October 4th, 2008

Hat

On OJ

So he was convicted of the robbery. Fine. I don't know enough about this one to make a judgement. I, half-suspect, he was convicted because people think he got away with murder. I do see a lot of people who see this as just deserts, because they think he got away with murder.

Well, I'm one of those who thinks he didn't. I used to. I was of the opinion, as the trial was going on, the LAPD had made the mistake of framing a guilty man. I watched a fair chunk of the trial, and heard it on the radio. I wasn't in L.A. at the time (it was while I was living north of San Francisco, the murders, and the arrest took place while I was in Monterey).

I also watched the news and read the papers. For years I thought he ust have done it. Then, I forget why exactly, I was pushed into doing some research. By then a number of books had come out, and I read them. I went and dug up a copy of the coroner's report. The most interesting thing I read was the collaboration of the only two reporters who got to see the whole thing.

We didn't get to see the whole thing. The Jury didn't get to see the whole thing (which matters a great deal in the interpretation of the facts in evidence. Those who saw the news, read the papers, even who got to sit in on some of the trial, didn't have the limits the jury did. We were told what was presented; but we were also told, "what it meant", which intepretation colored a lot of the understanding of the evidence).

I do rememeber the blood expert tesitfying. That was when I was pretty sure the LAPD had fucked up.

But it was the coroner's reports (and O.J.'s medical records) which sowed the first seeds of real doubt. Goldman had restraint wounds on his neck. Someone poked him with a knife in the neck, several times; in the manner of someone making one stands still.

Then Nicole was killed, which took according to the coroner, at least a minute, maybe two. Then Goldman, who hadn't moved, was killed.

So the evidence says, he stood stock still, while someone (who was per his medical records; supported by visual evidence of video tapes from before the murders, wasn't very quick or agile any more. Golf is one thing, jumping fences and tackling people is another) turned away from him, stepped several feet away, committed a long attack, and then turned to come back to Goldman.

All while he was just a few feet from escape. He just stood there and waited (the crime scene report indicates he didn't move from the beginning of the attack on Nicole, until his collapse as a result of the attack on him).

As presented, the case didn't work. The prosecution's argument, OJ Simpson acted alone, didn't hold up. The jury came back fast. That's not typical in cases where the evidence is debatable. The forewoman of that jury had been on a jury in a murder case in the past. She pulled a, "Twelve Angry Men" and reversed the other 11. They'd wanted to acquit, she persuaded them to convict. She is white.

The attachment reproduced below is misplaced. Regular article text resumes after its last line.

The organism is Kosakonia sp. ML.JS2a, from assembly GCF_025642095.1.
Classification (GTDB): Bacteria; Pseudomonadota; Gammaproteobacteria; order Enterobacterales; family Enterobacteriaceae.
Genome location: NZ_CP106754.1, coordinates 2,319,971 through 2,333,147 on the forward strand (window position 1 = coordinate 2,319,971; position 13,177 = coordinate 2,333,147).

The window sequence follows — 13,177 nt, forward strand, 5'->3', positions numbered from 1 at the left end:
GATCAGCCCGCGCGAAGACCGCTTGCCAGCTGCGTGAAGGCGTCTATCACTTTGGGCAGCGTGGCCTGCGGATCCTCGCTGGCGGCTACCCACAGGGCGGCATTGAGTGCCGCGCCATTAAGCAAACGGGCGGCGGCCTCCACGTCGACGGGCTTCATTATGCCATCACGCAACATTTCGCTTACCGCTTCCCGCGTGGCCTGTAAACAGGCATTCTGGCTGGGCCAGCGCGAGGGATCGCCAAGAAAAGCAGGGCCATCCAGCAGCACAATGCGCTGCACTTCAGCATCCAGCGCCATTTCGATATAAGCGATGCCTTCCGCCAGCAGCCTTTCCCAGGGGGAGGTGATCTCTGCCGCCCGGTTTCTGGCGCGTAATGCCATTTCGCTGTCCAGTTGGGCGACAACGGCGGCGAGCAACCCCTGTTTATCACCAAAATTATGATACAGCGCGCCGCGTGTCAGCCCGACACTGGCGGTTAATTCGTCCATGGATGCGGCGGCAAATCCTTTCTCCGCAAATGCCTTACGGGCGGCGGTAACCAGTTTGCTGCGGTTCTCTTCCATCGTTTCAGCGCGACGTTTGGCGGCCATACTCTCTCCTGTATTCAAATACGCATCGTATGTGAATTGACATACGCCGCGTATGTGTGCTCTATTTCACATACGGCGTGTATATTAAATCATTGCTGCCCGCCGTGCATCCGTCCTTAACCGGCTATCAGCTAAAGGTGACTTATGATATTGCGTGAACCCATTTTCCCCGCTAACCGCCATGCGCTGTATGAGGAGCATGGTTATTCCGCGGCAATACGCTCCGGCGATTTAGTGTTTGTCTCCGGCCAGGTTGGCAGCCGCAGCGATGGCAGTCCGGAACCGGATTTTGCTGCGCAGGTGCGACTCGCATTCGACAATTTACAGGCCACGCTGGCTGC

There's some other stuff (relating to his relationship with Nicole) which casts some doubts on his portrayal as the stalking abuser who can't let go. One of the other men she was seeing described an incident, where he and she had been caught by OJ in an indiscreet moment. The guy said OJ didn't explode, didn't get angry, just said he'd like it if they didn't do that in the living room when the kids were home.

It's not proof, but it's interesting.

If OJ killed them, he didn't act alone. He wasn't up to it, and the evidence says it was at least two people there (someone to kill Nicole, and someone to restrain Goldman). Westwood had a couple of other similar killings in the general time frame. Those were ascribed to some gang fighting over drugs.

Did he do it? Maybe, but I don't think so. The LAPD, and the DA say he did. The case is still open, but they say there is no point. Me, if I were the cops I'd be looking for that second person. Then again, maybe not. If OJ wasn't involved, finding the second person would open a whole new can of worms, and one that could get really expensive.

The truth is... we'll never know. The press spent most of the time telling us what a slam-dunk this was. How all the eividence added up to murder. A jury, of "twelve men, good and true," looked at the evidence and acquitted him. From there, it gets murky, because the "meaning" of the verdict is different to everyone who looks at it.

The question of domestic violence is in there (how hard is it to get someone who beats women convicted? Why is a "murder/suicide" treated differently if a man kills his girlfriend/wife/kids, compared to someone who robs a bank, or shoots up a school, before offing himself, or committing suicide by cop?).

The race question (and the very different reactions between the white and black communities) is in there. Was "whitey" looking to take down an, "uppity nigger,"?

The question of corrpuptin in the police dept. is in there (the bloody glove was still wet, eight hours later, in an LA Summer? Where did the other couple of cc's of blood go? Why did the forensic experts say the sock wasn't on anyone's foot when the blood got on it?, etc.).

The question of how Furman, who wasn't on duty; and had a history with OJ, managed to be there, and why he was allowed to horn in on a case which was certainly going to be a media circus is in there.

All of that, and lot more besides, is bundled up with this. Thirteen years after the trial, and the civil suit, etc., and it's still enough to get people hot under the collar.

And, for all the certainty, none of us will ever know what really happened.